Time to sober up, folks, and start working in our own lives to balance the scales. Obama is not the miracle worker millions expected and he's not the uppity Black(I shutter even writing the term- but there is a strongly racist tenor to the criticisms of Obama) millions of others secretly consider him. He is the same intelligent, flexible, hardworking man we elected to the presidency a little over a year ago. If we expected too much of him, then there is evidence he overestimated our sophistication as citizens, as well. In the clear-eyed moment of the next morning, we see that there are no easy and instant solutions to our national problems.

Wednesday, January 13, 2010

What makes a good teacher makes a good human

I enjoyed "What Makes a Great Teacher," an article in this month's The Atlantic magazine last night. It reported on findings by Teach for America that were collected, analyzed and implemented in order to be used to maximize the efficacy of its new teachers. If selected (a huge "if" because there are far fewer positions than applicants) new grads join the program and work in low-income school districts for two years. The data set on these teachers' performance as correlated with student performance outstrips any collected elsewhere. The findings have been used to improve their own teacher preparation and, incidentally or otherwise, also appear to have informed the new standards being used by the Obama administration to improve the nation's schools.

What they have found is great teachers get great results from their students independent of available resources. As long as these people have a room, light, something to write on and children to teach, the test subject competence of the students tends to go up, way up. (Incidentally, the article reported a backlash against these new standards by the national teacher's union. Lovers of education may need to contend with some educators when improvement is on the line).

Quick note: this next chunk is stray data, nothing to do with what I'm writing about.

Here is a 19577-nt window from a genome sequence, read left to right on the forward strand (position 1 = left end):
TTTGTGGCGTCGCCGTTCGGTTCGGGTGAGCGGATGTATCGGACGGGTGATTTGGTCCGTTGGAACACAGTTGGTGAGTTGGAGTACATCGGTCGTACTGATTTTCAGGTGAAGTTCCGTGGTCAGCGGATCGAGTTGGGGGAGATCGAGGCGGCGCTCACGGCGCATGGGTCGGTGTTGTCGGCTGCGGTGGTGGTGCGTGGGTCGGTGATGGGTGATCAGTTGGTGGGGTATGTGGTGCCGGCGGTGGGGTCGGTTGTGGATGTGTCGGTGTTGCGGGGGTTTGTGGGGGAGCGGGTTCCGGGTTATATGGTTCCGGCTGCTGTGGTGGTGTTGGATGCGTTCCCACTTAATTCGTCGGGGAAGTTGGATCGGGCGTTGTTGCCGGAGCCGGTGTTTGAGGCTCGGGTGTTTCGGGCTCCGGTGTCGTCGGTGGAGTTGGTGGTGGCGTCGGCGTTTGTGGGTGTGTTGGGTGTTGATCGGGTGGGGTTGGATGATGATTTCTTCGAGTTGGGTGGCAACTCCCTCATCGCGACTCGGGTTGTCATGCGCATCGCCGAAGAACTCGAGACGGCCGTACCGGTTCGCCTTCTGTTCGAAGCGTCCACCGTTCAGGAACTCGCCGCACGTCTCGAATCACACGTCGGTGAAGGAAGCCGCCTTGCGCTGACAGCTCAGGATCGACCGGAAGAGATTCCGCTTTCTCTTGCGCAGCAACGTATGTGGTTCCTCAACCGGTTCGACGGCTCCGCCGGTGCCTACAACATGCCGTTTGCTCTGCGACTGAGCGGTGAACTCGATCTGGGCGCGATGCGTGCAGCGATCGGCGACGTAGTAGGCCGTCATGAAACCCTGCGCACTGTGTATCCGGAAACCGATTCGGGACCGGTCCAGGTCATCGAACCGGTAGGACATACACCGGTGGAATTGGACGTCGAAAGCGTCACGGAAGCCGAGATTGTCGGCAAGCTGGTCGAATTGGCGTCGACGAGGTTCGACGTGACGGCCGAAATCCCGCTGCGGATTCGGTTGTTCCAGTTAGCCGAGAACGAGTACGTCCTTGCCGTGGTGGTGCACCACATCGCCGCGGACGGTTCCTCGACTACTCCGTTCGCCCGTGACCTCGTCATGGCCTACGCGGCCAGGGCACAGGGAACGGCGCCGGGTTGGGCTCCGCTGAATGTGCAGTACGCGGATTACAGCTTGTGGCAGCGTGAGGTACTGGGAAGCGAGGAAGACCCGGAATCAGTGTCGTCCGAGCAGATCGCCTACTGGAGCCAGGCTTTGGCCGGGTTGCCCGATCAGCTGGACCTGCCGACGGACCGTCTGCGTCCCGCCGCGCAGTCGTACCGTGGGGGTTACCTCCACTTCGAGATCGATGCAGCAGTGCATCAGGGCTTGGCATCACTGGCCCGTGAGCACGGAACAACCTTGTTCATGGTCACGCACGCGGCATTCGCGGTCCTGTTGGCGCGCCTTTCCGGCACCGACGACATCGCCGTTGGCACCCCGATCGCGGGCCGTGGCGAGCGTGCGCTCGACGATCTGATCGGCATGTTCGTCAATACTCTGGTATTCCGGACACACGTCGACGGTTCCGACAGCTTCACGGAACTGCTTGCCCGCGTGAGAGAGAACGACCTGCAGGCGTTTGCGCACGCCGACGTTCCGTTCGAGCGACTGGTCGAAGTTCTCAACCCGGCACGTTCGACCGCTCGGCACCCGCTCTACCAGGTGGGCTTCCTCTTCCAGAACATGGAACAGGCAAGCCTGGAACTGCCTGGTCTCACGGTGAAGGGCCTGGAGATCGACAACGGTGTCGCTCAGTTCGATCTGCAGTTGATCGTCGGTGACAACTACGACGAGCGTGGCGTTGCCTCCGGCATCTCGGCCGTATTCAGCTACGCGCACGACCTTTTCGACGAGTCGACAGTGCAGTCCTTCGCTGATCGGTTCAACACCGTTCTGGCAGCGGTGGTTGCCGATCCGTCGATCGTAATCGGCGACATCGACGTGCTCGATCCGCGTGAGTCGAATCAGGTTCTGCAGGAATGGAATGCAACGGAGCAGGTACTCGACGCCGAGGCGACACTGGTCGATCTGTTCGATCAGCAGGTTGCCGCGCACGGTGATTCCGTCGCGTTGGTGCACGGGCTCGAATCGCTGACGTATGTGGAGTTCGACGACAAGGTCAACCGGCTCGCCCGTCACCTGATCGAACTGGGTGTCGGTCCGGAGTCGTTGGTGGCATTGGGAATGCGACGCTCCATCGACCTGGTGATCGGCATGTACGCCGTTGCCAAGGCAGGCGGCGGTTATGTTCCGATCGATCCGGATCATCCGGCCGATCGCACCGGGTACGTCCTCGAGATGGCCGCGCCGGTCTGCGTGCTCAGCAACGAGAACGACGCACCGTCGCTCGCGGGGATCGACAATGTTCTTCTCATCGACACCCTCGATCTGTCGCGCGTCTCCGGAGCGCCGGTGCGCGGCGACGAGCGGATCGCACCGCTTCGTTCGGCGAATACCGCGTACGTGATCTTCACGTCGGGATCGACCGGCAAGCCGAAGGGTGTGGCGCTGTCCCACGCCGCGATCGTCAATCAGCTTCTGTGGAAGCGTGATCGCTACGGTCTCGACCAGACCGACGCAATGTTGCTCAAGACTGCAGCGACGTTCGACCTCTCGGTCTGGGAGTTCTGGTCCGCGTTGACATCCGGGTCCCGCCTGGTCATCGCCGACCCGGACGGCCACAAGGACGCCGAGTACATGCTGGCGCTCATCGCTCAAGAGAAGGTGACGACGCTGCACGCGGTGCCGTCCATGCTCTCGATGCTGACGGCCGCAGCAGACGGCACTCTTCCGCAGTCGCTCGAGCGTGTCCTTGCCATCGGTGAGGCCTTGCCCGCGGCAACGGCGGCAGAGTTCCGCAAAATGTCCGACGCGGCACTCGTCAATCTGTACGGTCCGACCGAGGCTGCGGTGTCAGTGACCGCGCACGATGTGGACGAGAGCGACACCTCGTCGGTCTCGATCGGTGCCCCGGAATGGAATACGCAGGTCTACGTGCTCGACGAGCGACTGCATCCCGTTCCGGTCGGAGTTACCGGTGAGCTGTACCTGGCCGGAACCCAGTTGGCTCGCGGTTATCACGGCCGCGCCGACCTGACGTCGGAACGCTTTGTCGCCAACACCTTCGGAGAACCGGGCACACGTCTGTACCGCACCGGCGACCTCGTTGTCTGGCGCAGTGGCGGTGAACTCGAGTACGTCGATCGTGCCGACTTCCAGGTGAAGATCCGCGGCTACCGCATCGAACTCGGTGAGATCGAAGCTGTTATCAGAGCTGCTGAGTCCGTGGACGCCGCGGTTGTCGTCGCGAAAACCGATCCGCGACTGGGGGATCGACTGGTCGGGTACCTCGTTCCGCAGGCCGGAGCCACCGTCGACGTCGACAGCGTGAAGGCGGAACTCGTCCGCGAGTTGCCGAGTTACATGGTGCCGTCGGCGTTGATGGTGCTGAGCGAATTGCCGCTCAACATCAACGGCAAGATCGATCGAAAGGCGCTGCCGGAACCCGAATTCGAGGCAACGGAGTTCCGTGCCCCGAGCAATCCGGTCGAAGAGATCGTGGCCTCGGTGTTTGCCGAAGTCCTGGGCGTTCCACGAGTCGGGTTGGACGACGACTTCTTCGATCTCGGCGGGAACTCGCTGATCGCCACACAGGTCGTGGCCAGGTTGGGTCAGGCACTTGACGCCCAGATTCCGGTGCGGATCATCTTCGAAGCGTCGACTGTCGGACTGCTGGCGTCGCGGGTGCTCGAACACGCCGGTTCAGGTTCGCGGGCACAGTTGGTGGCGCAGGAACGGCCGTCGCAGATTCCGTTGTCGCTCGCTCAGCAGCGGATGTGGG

The question then becomes, "What makes a great teacher?" There are several answers, one central being what researchers termed "grit." Those individuals who have the internal resources to overcome difficulties in their own lives tended to inspire the same in their students. These were the teachers who engaged in a constant and recursive cycle of self-improvement. When contacted by researchers to be observed, they often reported their classrooms were a mess because they had torn up their curriculum and were trying something new. They wanted to do better and were acutely aware when one or more students weren't understanding the lessons.

These teachers contacted the parents and made themselves available. They were always prepared for class and did not make excuses for themselves or their students. They believed in their own possibilities through self-improvement and believed the same of their students. One analysis found grade school students in low-income communities who were given the opportunity to be taught by these kinds of teachers would perform as well as students in wealthy suburbs by high school.

In contrast, one interviewed teacher cited the poor conditions of the communities, homes and schools as reason for poor student performance. This teacher also had very poorly performing students- worse after a year with her. Perhaps those who make excuses for their students may be making excuses for their own lack of efficacy.

I argue that the attributes of the excellent teachers are the attributes of all effective people. Hard work, "grit," and a belief that things can and will be better are the central concepts behind the best of American culture. The very best of who we are as a culture and country lies in the beliefs in limitless possibilities as per our ability and willingness to work towards these possibilities.

The problems that face our nation and our globe are problems of matter, of form. They are problems of written law, cast off waste, in short, human behavior. And human behavior can be changed over time and through perseverance.

What most people need is leadership, to be shown how to do this. Not ever person fights their way out of a difficult situation depending almost entirely on internal resources. These people are exceptional and uncommon. However, all people can learn and all people can change. We do not need every person to lead, we need a few and then country, community and family to be savvy enough to identify these people and follow their lead.